I was talking last year with a woman who ran a large public company, and she was discussing her son, who she explained was nonbinary and used them/they as pronouns. I asked how long they had been transgender, and she replied, “Oh, they’s totally straight and male with a girlfriend — they just hates male/female categories and says that gender binaries are so over.”
My first response was, “Oh, my God — we’ve gone too far!” But upon reflection, I realized a profound shift was taking place, and a fundamental question was being posed.
As writer-activist Dana Beyer points out, “the ‘trans’ in transsexual was about moving from one thing to another.” One was going from male to female, or vice versa.
This concept was more or less unconsciously grafted onto transgender. It’s an overused description that “transgender” is a broad “umbrella” term for all those people who are gender-nonconforming — transsexuals, cross-dressers, drag people, stone butches, etc. And a political movement grew up to represent these people and their political interests.
Alas, this is not and never was true.
While we’re no longer supposed to use the term “transsexual,” what we have and have always had is a transsexual movement, about one’s right to change sexes.
On one hand, think of most of the main issues that animate this movement: the right to use the correct bathroom, to serve openly in the military, to get name-change corrections, to not lose one’s job when transitioning (or when outed!).
These are all important and necessary things, but what they have in common is that they are all related to changing from one sex to another (or, if you prefer, to having one’s correct gender recognized).
On the other hand, you cannot find any transgender or LGBT organization of any size that ever mentions stone butches, drag people, or cross-dressers. For political purposes, they don’t exist. So, not much room under that umbrella.
This is particularly unfortunate for cross-dressers, who pretty much founded what grew into the modern transgender movement and created many of its earliest institutions, and then had to stand by and see themselves left behind by it.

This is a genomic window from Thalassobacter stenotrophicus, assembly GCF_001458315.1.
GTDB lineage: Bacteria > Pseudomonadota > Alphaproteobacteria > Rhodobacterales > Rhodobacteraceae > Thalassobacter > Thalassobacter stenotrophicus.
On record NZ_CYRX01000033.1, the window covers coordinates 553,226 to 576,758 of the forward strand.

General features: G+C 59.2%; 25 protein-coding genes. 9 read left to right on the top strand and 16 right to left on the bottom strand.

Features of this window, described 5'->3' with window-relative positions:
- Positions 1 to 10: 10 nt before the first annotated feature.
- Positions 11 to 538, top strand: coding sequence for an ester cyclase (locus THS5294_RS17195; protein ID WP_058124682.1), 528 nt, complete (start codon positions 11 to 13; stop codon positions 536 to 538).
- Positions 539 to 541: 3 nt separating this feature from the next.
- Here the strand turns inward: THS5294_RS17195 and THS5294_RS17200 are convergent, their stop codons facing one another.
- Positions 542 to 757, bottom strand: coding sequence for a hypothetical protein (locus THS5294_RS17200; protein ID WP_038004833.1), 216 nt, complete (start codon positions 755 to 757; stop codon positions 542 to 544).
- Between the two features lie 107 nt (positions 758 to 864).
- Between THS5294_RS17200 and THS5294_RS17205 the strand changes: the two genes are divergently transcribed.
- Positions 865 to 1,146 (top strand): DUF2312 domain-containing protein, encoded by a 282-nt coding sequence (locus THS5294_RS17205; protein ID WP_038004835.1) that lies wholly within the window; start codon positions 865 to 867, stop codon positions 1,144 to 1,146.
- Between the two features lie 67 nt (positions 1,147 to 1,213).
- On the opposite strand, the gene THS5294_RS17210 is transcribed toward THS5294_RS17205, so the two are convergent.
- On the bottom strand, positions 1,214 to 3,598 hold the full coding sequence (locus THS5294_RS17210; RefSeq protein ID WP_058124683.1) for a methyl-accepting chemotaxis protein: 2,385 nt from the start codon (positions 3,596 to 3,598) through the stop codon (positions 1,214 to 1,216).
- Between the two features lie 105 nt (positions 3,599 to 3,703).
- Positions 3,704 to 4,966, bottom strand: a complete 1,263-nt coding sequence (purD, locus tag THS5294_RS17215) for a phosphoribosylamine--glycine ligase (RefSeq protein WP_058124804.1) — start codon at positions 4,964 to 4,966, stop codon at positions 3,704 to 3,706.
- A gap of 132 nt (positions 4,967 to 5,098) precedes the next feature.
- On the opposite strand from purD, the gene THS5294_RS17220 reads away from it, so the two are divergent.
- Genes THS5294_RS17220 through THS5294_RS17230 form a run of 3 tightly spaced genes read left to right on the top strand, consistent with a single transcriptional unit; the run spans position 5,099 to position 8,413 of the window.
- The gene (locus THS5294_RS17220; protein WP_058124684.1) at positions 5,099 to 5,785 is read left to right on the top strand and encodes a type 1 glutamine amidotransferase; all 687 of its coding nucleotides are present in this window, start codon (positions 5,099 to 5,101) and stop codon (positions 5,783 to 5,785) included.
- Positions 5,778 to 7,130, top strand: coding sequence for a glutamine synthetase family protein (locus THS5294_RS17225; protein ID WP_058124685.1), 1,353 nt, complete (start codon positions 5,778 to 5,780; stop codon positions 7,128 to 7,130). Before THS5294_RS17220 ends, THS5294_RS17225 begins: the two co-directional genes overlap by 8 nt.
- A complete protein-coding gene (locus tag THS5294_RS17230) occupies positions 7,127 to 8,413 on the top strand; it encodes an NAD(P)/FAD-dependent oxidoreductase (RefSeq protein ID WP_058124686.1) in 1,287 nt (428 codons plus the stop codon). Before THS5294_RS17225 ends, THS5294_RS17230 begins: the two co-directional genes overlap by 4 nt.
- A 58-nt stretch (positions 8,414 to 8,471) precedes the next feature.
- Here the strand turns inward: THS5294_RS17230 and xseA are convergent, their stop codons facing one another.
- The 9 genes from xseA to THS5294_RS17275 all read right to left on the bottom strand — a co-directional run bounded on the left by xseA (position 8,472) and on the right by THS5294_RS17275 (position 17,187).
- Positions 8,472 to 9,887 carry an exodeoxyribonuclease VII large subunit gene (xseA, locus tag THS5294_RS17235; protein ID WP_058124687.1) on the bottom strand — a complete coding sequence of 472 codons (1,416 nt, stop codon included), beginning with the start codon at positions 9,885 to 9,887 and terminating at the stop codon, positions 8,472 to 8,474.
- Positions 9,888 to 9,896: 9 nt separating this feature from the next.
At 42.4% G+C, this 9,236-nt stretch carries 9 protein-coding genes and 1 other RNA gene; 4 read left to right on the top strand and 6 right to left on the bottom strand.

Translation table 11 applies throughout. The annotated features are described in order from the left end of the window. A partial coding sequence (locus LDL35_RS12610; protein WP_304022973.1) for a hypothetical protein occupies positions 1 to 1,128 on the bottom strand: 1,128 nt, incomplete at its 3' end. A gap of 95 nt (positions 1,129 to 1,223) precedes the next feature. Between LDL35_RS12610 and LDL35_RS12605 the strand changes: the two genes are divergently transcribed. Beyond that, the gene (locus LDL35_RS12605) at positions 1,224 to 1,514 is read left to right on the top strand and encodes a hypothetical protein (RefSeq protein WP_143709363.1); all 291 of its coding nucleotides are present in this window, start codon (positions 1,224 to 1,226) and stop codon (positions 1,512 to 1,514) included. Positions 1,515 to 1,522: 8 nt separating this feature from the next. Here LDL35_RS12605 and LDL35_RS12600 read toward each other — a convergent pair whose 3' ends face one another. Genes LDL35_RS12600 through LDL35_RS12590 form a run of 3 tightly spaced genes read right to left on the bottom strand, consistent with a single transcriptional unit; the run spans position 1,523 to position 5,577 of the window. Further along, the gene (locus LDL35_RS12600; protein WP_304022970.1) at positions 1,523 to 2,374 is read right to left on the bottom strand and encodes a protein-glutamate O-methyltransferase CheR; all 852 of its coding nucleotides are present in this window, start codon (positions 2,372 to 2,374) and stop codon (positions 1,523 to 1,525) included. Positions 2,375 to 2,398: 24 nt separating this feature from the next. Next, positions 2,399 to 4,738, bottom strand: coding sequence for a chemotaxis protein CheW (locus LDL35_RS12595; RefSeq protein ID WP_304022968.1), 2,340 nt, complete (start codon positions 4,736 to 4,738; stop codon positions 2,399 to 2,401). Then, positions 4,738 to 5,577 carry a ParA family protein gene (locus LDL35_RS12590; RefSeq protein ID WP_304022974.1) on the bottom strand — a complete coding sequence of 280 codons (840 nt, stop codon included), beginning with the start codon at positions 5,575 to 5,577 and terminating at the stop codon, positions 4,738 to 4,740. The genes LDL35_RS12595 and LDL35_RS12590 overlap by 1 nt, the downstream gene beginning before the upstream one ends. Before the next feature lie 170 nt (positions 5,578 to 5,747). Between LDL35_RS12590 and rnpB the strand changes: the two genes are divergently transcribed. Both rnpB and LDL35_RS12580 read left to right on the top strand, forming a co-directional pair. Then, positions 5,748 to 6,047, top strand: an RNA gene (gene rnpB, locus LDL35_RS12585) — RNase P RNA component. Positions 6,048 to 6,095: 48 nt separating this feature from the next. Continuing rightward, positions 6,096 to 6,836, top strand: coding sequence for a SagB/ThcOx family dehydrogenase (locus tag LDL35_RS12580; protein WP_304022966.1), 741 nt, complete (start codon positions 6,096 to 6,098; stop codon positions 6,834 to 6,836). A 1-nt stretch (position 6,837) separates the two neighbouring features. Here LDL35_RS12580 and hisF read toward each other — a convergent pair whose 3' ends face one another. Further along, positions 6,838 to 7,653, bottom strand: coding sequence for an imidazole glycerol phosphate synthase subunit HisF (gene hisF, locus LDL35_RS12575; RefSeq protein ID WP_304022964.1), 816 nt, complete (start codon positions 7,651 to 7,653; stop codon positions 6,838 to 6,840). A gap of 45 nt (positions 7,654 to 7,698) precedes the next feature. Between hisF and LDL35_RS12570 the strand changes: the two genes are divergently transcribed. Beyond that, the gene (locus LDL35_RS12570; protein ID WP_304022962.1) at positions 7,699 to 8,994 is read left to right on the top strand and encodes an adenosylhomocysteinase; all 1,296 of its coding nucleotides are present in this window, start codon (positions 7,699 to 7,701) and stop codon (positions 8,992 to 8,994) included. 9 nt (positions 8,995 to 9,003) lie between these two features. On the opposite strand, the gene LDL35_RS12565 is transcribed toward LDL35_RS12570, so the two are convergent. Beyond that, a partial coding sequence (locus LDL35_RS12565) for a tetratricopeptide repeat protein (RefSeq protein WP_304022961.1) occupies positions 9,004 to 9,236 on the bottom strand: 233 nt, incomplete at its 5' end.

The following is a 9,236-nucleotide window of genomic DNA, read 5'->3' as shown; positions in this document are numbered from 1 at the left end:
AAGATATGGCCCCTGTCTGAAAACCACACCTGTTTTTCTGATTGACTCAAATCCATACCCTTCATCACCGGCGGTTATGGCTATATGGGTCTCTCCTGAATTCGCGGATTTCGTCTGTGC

Now the transgender movement is being challenged by those who identify as nonbinary and genderqueer. But are these people transgender?
Transgender has also been about some sort of biological anchor, a difference between one’s perceived or presented gender expression and one’s inner gender identity, a dissonance or, to use the old psychiatric term, “dysphoria.”
But with genderqueer and nonbinary people, it is the identifying act of saying one is nonbinary or gender-nonconforming which is central to identity. Can one be transgender if one is not “really” transgender? Is the simple act of identification enough?
And even if we do include such people within the transgender movement, as Beyer has asked, how would you operationalize that politically? What bathrooms do nonbinary people want the right to use? How do they want to be integrated into the military? What category (or categories) do they seek to have government-issued ID?
Many years ago, some transsexuals started identifying as intersex. In a way, this made sense, both because there is probably a cross-sex biological aspect to being transsexual, and because society still views us as some kind of third sex—a practice at least some intersex activists have embraced.
Most trans people stopped doing this when intersex activists (rightly) complained that it functioned as an appropriation, and in any case caused too much confusion.
Yet it may be that with the emergence of trans people who identify as a nonbinary or, in many places, a third sex, their political interests will overlap and intersect. Perhaps that will include things like removing gender from government IDs, etc.
Which brings up another interesting question with which trans politics will need to wrestle eventually: If being transgender implies some sort of conflict within one’s self — and not necessarily just with social norms — are nonbinary people cisgender?
Put another way, if I identify as “they” and “them” and have no desire to change my body or wear any sex’s clothes, am I nonbinary, perhaps even genderqueer? Am I cisgender? Am I still “trans?”?
Whatever the answer to that question, it’s becoming clear that we are seeing the limits of the discourse on transgender coming into focus. What comes next, what takes its place, is going to be very interesting. We are unconsciously and finally treading toward the end of gender. In my opinion, that step is long overdue.
RIKI WILCHINS's newest book is TRANS/gressive.